We recently asked readers on our social media channels what they wanted to know about our journey thus far. The following are a selection of our favorite questions:
Q: Could you talk about how you two have managed to stay safe from people along your way?
A: We’re not going to sugarcoat it. We are never 100% safe on the road, whether it’s from motorists or from people with more sinister intentions. On the road, bicycle crashes just happen, and sometimes they’re not our fault. A good example is the time a cow suddenly turned into the road in India and caused a little boy on a bike to crash into Morgan. There’s just no way you can anticipate that kind of thing. Same goes for bad people. We had a few problems with that in Romania. We got jumped by a group of gypsies, and one man tried to tackle Morgan off his bicycle as he was passing through a village.
The best two pieces of advice we can give to prospective bike tourists are 1. stay alert and 2. don’t let what we wrote above scare you from going on a bike tour.
Even though we’ve had some problems, they have been extremely rare considering the amount of time we’ve been away. The most amazing thing we’ve discovered is the incredible kindness of strangers all around the world.
Q: What songs have been stuck in our heads during our trip?
A: Gungnam Style. While we were in Laos, the international phenomenon was just hitting the jungle highlands, and Laotian villagers went crazy for it. A funny thing about Laos is that even in humble villages, people had shelled out money for these huge 500 watt speaker systems. The result was that nearly every time we emerged from the jungle, a full-on Gungnam style dance party was in swing. It became the soundtrack for our Southeast Asian bike tour. The only problem was that we heard it so often, the song was stuck in our heads constantly!
Q: What is the most unexpected thing we’ve encountered?
A: The White Man’s Privilege. In many places, we’ve been treated deferentially for no other reason than the fact that we are white and foreign. This comes in many flavors. It can be as simple as being seated before locals at restaurants, and not having our receipts checked at supermarkets (because it’s assumed we’re wealthy and would not steal anything), to things more profound like having meat served to us every night in an Indian village while the farmers there could only afford it once a week.
The White Man’s privilege is something we’ve never quite gotten used to or know how to deal with – oftentimes our refusals of hospitality have created more offense than if we had just accepted the deferential treatment to begin with. Of course, this is uncomfortable when you operate with the ideas of equality, and that honor should be earned, not assumed. The White Man’s Privilege is something we’ve grappled with and never really anticipated before the trip.
Q: If you got to pick one city you could live in for the rest of your life, what would it be?
A: Istanbul or New Delhi.
Istanbul because it truly is the crossroads of the world, a place where vastly different cultures intersect and collide. Assuming that you have to stay in one place for the rest of your life, you couldn’t pick a more dynamic spot.
New Delhi, because of the endless opportunities there. Nowhere else have we found a place where it is so easy to reinvent yourself. Within the swarming masses of the Indian Capital, you become like a drop of water in the sea, but anonymity and the drive of the people there creates an atmosphere that’s energetic and intoxicating. The New Delhi high.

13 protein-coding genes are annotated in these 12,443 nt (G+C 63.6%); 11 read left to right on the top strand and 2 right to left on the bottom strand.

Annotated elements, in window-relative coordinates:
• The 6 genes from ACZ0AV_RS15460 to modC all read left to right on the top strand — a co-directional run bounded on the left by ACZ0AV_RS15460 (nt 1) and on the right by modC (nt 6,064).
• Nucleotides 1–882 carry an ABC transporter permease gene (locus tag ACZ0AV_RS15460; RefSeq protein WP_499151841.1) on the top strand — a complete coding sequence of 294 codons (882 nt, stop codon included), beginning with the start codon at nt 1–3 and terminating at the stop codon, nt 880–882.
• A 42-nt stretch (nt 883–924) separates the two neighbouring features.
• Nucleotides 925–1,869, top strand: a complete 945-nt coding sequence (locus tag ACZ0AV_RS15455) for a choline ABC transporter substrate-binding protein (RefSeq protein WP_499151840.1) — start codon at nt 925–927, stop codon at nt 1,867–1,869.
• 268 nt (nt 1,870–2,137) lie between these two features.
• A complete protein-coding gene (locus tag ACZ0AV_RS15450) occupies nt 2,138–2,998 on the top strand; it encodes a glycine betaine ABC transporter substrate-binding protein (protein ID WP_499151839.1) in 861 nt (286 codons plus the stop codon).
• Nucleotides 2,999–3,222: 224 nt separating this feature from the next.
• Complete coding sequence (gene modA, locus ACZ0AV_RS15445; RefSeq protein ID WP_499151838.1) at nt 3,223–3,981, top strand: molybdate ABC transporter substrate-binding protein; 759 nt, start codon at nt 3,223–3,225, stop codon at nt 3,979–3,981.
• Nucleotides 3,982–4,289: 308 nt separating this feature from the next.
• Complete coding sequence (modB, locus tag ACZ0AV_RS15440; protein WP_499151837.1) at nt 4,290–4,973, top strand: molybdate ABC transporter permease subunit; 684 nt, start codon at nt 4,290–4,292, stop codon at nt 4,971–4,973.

Q: What can you tell us about important foods to pack for bike touring and how do you stay healthy?
A: Cycling for six hours a day burns a crazy amount of calories. By our estimate, we need to consume at least 6,000 kcal to maintain our body weights. That’s not as easy as it sounds; we can’t comfortably gorge ourselves on ice cream and butter all the time and still feel great on the bikes. So we do our best to compensate, scouting foods that help us perform efficiently on the saddle. We’ve discovered the most important thing is getting enough protein. In places like rural Burma, we lost dangerous amounts of weight because we weren’t getting enough meat and dairy. A belly full of rice may keep one full, but after weeks of cycle touring the body drops muscle and fat at alarming rates. (Just ask Chris).
So what have we found? The best and cheapest foods for bicycle touring are: eggs, peanut butter, chocolate, rice, bread, and meat (canned or dried).
Oh yeah, and one more thing: Beer.
Q: What was your favorite part of Central Asia?
A: The Pamir Highway. The ‘Roof of the World’ in Tajikistan is a special place. Passing by Afghan villages, the friendliness of Tajik goat herders, and the otherworldly desolation of Pamir’s desert plateaus are mesmerizing. While getting to there may be difficult, the results are well worth it.
Q: Can you name what you might not be excited about encountering when you return to the US?
A: Predictability. One of the best things about traveling is being constantly confronted with new scenes and situations. Even now, after 22 months of travel, we’re still surprised by things we see while casually walking down the street. Just yesterday, as were buying apples, a marching band of old Chinese grandmas rounded a corner and stopped all the motor traffic. It was hilarious.
When we return to the country we grew up in, things will be more familiar. Moments of true surprise will be less frequent, and surely they will be missed.
Morgan’s also going to miss the fresh, organic produce that feeds most of the world. Even if you shop in the organic section of the local supermarket, that produce has travelled a long way from the farm.